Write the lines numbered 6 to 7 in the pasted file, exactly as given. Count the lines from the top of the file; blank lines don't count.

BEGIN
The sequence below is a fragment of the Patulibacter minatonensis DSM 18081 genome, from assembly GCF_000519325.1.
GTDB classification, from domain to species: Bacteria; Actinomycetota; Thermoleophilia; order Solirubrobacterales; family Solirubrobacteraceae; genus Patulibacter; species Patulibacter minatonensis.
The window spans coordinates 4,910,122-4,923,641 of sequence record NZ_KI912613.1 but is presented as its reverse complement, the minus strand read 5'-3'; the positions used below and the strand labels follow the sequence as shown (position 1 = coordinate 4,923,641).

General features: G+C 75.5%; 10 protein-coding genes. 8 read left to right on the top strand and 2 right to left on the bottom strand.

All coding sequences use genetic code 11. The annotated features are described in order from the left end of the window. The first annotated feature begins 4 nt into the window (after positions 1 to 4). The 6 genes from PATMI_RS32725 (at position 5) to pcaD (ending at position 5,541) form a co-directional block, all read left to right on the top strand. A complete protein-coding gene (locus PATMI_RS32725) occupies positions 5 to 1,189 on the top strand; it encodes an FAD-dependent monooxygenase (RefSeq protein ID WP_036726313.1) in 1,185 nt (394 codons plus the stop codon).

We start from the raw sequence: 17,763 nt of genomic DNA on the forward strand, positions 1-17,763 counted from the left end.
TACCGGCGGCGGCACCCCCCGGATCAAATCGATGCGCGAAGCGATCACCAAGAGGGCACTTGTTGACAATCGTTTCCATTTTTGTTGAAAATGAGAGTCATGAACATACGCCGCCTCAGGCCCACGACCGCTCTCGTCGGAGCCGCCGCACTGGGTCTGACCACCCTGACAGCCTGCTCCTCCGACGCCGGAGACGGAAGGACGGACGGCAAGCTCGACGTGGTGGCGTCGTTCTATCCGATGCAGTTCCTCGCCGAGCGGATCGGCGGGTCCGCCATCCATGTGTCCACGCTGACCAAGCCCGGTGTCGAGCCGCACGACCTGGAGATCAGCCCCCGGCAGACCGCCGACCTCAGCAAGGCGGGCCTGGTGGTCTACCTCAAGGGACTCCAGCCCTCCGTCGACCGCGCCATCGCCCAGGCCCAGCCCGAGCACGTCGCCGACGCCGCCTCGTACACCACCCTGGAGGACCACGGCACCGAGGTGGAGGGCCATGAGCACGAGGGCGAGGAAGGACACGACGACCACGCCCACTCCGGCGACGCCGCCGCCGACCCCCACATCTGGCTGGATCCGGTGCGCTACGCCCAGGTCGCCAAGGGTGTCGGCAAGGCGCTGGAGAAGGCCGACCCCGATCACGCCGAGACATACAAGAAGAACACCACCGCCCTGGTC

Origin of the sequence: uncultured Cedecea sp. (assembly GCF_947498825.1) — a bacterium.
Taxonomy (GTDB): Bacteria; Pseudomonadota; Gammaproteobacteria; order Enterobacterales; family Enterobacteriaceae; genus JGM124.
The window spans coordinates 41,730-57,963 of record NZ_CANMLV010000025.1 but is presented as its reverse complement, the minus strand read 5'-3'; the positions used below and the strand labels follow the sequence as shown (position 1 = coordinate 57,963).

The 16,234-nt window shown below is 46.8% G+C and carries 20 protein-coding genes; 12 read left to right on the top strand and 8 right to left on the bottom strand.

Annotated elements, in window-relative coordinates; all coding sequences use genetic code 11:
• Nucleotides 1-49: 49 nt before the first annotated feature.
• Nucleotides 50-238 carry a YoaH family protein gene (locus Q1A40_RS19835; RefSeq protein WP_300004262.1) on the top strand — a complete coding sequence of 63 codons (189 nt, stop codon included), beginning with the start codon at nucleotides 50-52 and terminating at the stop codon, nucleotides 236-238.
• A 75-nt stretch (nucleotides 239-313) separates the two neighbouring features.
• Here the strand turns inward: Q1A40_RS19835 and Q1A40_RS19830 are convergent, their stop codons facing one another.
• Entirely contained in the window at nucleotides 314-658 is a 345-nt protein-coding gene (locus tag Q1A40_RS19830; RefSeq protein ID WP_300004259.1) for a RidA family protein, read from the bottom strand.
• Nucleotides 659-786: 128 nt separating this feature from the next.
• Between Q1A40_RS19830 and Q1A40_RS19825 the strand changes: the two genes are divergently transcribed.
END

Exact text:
We start from the raw sequence: 17,763 nt of genomic DNA on the forward strand, positions 1-17,763 counted from the left end.
TACCGGCGGCGGCACCCCCCGGATCAAATCGATGCGCGAAGCGATCACCAAGAGGGCACTTGTTGACAATCGTTTCCATTTTTGTTGAAAATGAGAGTCATGAACATACGCCGCCTCAGGCCCACGACCGCTCTCGTCGGAGCCGCCGCACTGGGTCTGACCACCCTGACAGCCTGCTCCTCCGACGCCGGAGACGGAAGGACGGACGGCAAGCTCGACGTGGTGGCGTCGTTCTATCCGATGCAGTTCCTCGCCGAGCGGATCGGCGGGTCCGCCATCCATGTGTCCACGCTGACCAAGCCCGGTGTCGAGCCGCACGACCTGGAGATCAGCCCCCGGCAGACCGCCGACCTCAGCAAGGCGGGCCTGGTGGTCTACCTCAAGGGACTCCAGCCCTCCGTCGACCGCGCCATCGCCCAGGCCCAGCCCGAGCACGTCGCCGACGCCGCCTCGTACACCACCCTGGAGGACCACGGCACCGAGGTGGAGGGCCATGAGCACGAGGGCGAGGAAGGACACGACGACCACGCCCACTCCGGCGACGCCGCCGCCGACCCCCACATCTGGCTGGATCCGGTGCGCTACGCCCAGGTCGCCAAGGGTGTCGGCAAGGCGCTGGAGAAGGCCGACCCCGATCACGCCGAGACATACAAGAAGAACACCACCGCCCTGGTC